High US Taxes Hinder America’s Economic Growth

November Jobs: Another Slow Month in Six Long Slow Years

Job Creators Network, is the voice of real job creators that has been missing from the debate on jobs and the economy say corporate taxes must be reformed in 2015, to “kick the US economy into gear.”

The November jobs report just released shows another month of modest job growth is not sufficient to create a strong economy. The corporate chief executives of Job Creators Network (JCN) called for action from the new Congress, because the current congress has been asleep at the wheel.

JCN says the U.S. has the most oppressive business taxes in the developed world, and they are one of the major challenges that are holding back the next great economic boom.

Job Creators Network CEOs say Washington could fix this problem in the next year, if they could work together.

“Today’s jobs report shows no more jobs created than what America needs to keep our head above water,” Laura Kozelouzek, CEO of Quest Workspaces and a member of the Job Creators Network says. “After a recession, the economy is eventually supposed to kick into gear and roar ahead. But six years out from 2008, this recovery feels more like purgatory.”

This latest jobs report showed no more jobs were created in November, the unemployment rate was unchanged at 5.8 percent. 5.8 percent may seem like a great number, but it hides the fact that millions have given up looking for work. The participation rate for men is the lowest it has been for a very long time. In the 1950s it was around 87 percent, and now it is 62.8%, according to the Wall Street Journal, making the unemployment rate look like an obviously ridiculous sleight of hand number.

walking back to work
Walking slowly back to work

“America’s corporate tax rate is higher than all of our big trading partners and our tax code is too complicated to understand without armies of lawyers and accountants. That’s a big reason our economy isn’t booming. Addressing this problem should be Job One in Washington” – Laura Kozelouzek, Quest Workspaces CEO

The nominal corporate tax rate in the United States, combining federal, state and local rates, is nearly 40 percent, according to a recent Washington Post report. All 33 other large industrial economies have a lighter business tax burden. The Canadian levy is estimated at just over 26 percent.

“If you have to pay the highest tax rate in the world to fill a factory with American workers, yet doing the same with Canadians will cost much less, then it’s an obvious business decision,” Kozelouzek said.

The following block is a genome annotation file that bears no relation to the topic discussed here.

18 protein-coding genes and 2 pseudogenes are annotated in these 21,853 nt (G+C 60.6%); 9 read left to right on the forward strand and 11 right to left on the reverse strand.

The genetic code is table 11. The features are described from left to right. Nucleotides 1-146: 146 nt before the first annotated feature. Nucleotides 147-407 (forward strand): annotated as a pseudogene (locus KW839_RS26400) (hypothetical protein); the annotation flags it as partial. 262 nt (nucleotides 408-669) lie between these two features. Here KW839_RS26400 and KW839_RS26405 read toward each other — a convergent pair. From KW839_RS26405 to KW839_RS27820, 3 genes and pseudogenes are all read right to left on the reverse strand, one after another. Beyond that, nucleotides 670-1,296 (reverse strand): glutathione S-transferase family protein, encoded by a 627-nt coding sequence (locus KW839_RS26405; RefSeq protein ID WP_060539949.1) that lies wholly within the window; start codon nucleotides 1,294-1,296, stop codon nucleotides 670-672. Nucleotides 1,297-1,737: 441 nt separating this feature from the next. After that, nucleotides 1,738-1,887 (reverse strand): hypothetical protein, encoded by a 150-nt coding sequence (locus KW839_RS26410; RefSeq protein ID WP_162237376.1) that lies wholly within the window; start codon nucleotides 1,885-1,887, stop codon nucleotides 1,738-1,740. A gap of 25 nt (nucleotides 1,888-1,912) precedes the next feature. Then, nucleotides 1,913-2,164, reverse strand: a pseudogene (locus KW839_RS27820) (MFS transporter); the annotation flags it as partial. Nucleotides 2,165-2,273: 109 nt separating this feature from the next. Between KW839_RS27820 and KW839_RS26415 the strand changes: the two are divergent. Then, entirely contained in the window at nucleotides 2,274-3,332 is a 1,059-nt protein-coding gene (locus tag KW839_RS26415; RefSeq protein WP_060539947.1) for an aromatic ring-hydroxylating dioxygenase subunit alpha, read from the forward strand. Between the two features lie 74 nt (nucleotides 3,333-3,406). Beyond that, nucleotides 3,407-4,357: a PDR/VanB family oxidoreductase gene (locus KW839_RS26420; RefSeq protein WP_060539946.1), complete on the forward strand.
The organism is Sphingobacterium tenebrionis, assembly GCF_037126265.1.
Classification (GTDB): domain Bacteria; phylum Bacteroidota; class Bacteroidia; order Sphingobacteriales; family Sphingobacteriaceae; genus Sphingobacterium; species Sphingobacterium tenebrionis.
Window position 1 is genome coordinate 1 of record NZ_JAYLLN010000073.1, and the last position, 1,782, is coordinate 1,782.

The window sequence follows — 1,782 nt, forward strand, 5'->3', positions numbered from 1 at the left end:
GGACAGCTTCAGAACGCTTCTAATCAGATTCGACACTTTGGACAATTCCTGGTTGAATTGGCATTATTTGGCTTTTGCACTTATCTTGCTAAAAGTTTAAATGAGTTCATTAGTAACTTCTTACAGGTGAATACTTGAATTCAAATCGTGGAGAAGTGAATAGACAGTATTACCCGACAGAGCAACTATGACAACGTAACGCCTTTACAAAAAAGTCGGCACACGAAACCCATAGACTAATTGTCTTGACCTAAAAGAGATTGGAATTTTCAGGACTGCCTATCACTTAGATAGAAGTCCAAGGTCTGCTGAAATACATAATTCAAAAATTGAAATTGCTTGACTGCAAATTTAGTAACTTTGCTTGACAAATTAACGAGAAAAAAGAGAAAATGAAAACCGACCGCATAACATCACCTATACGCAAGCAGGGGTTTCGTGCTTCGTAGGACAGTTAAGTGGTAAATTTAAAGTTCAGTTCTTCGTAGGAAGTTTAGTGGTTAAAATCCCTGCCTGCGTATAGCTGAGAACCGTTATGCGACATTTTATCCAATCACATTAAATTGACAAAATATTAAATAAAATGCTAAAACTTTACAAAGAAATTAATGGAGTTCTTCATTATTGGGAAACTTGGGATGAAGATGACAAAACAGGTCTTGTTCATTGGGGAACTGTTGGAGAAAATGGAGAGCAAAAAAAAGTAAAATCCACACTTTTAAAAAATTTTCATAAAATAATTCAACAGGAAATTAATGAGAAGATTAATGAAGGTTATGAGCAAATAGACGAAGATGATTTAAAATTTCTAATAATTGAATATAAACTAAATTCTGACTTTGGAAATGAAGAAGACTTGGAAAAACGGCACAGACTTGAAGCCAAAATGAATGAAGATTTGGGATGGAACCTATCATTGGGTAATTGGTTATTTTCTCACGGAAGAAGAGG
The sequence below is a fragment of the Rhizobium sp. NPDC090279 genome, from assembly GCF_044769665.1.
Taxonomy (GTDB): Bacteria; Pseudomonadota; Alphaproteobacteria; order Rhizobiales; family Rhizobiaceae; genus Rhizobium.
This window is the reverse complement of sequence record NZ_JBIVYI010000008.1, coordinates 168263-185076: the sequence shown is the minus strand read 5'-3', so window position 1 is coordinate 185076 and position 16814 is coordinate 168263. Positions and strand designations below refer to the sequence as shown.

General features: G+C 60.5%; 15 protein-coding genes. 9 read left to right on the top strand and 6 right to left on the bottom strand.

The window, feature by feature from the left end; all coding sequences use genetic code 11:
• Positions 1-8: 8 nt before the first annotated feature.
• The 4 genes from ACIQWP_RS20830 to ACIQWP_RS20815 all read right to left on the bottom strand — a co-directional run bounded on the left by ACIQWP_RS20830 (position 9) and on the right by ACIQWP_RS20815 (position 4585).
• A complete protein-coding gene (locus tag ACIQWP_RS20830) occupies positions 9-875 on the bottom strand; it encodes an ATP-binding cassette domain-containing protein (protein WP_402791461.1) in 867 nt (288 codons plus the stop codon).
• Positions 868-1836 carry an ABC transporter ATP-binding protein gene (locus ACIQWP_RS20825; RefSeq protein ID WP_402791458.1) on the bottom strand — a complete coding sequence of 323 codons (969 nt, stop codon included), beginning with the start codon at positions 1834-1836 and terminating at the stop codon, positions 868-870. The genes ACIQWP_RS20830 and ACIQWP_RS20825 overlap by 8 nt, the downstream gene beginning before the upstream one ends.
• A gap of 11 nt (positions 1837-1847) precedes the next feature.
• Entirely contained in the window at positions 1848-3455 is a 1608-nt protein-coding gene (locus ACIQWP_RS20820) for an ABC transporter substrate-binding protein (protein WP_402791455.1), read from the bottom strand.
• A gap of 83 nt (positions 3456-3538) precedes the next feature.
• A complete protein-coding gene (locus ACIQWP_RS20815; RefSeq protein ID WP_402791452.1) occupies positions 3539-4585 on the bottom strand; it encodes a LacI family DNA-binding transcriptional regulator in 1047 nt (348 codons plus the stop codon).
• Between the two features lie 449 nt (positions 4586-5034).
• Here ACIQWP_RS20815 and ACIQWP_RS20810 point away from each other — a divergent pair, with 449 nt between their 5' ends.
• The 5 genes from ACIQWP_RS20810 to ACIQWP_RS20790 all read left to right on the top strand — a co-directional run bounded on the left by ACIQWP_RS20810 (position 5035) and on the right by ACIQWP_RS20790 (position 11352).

Elise Gould, writing at the Economic Policy Institute, said “Even at 321,000 jobs a month, it will be nearly two years before the economy looks like 2007.” She was citing a Congressional Budget Office chart showing the potential labor force into the future.

If President Obama is able to push an amnesty for millions of people illegally in the country, it could be even worse, especially if open borders help attract even more people.

Laura Kozelouzek, part of the Job Creators Network, says a Democratic President could work with a Republican Congress on bi-partisan reform that would create jobs to really lower the unemployment rate and increase the participation rate. She cites NAFTA for being one of the great tax cuts, that resulted in one of the strongest economic booms, because it lowered the cost of selling American goods to the world. This was achieved with a Democratic President and Republican votes in Congress.

Alan Gray
Alan Gray is the Publisher and Editor-in-Chief of NewsBlaze Daily News and other online newspapers. He prefers to edit, rather than write, but sometimes an issue rears it's head and makes him start hammering away on the keyboard.

Content Expertise

Alan has been on the internet since it first started. He loves to use his expertise in content and digital marketing to help businesses grow, through managed content services. After living in the United States for 15 years, he is now in South Australia. To learn more about how Alan can help you with content marketing and managed content services, contact him by email.

Technical Expertise

Alan is also a techie. His father was a British soldier in the 4th Indian Division in WWII, with Sikhs and Gurkhas. He was a sergeant in signals and after that, he was a printer who typeset magazines and books on his linotype machine. Those skills were passed on to Alan and his brothers, who all worked for Telecom Australia, on more advanced signals (communications). After studying electronics, communications, and computing at college, and building and repairing all kinds of electronics, Alan switched to programming and team building and management.He has a fascination with shooting video footage and video editing, so watch out if he points his Canon 7d in your direction.